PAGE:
A Hudson County man was recently charged with arson after he allegedly broke into his ex-girlfriend’s apartment, turned on the stove, and then lit a candle. According to Ridgefield Park Police Lt. Joseph Rella, officers responded to the building after a woman who lived there reported that her apartment was chained from the inside. Once they got to the residence, the officers smelled a strong odor of natural gas. They then forced their way into the apartment to find that all of the stove knobs were turned on, with a lit candle nearby. Subsequently, officers learned that the woman had been experiencing domestic violence issues with her boyfriend, who was seen in Ridgefield Park earlier that day. Upon further investigation, detectives reportedly found a store surveillance video of him buying the candle that was later found in the apartment. As a result, the boyfriend was arrested and charged with two counts of attempted arson and burglary.
Although the information available does not state whether the victim also obtained a domestic violence restraining order pursuant to the Prevention of Domestic Violence Act (“PDVA”), the victim certainly could have applied for a restraining order based upon the allegations. Pursuant to the PDVA, N.J.S.A. 2C:25-17 et. seq., there are 19 predicate acts of domestic violence that permit a victim of domestic violence to obtain a temporary restraining order (TRO) in New Jersey: homicide, assault, terroristic threats, kidnapping, criminal restraint, false imprisonment, sexual assault, criminal sexual contact, lewdness, criminal mischief, burglary, criminal trespass, harassment, stalking, criminal coercion, robbery, contempt of a domestic violence order, cyber-harassment, and any other crime involving risk of death or serious bodily injury. In this case, although arson is not specifically enumerated in the PDVA, it would likely fall within the catch-all category of “any other crime involving risk of death or serious bodily injury.” Regardless, burglary is considered an act of domestic violence in New Jersey and would have triggered the PDVA in this case.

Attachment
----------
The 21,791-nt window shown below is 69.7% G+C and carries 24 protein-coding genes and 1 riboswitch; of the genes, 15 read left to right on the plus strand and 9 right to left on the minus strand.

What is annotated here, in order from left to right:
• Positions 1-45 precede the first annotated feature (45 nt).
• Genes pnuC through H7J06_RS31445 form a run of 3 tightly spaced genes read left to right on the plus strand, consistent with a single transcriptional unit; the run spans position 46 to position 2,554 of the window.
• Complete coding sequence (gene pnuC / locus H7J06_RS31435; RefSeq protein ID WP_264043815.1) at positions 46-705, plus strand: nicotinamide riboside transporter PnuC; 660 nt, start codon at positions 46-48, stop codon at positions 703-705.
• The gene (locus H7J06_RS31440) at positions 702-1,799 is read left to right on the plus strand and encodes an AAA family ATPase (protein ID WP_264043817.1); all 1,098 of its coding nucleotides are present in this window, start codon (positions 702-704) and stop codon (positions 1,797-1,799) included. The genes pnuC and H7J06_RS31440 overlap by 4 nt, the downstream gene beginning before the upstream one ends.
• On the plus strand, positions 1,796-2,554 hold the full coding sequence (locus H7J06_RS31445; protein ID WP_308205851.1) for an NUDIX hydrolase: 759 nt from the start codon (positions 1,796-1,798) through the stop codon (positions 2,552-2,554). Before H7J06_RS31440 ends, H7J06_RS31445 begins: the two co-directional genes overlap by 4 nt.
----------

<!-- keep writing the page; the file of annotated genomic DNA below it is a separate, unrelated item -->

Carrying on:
No matter which predicate act of domestic violence is used by the court to justify entering a restraining order, the consequences of a final restraining order in New Jersey are permanent. That is, unlike in many other states, restraining orders issued in New Jersey do not expire. Thus, anyone who is accused of domestic violence and subsequently served with a restraining order should be aware of the permanent consequences that may impact their ability to obtain a job, to secure an apartment, or even to travel internationally. If you have been named as a defendant in a domestic violence case in New Jersey, the restraining order defense lawyers at the Tormey Law Firm can help. We have decades of experience and have successfully defended restraining order cases across New Jersey. We are ready to help you 24/7, so contact us today.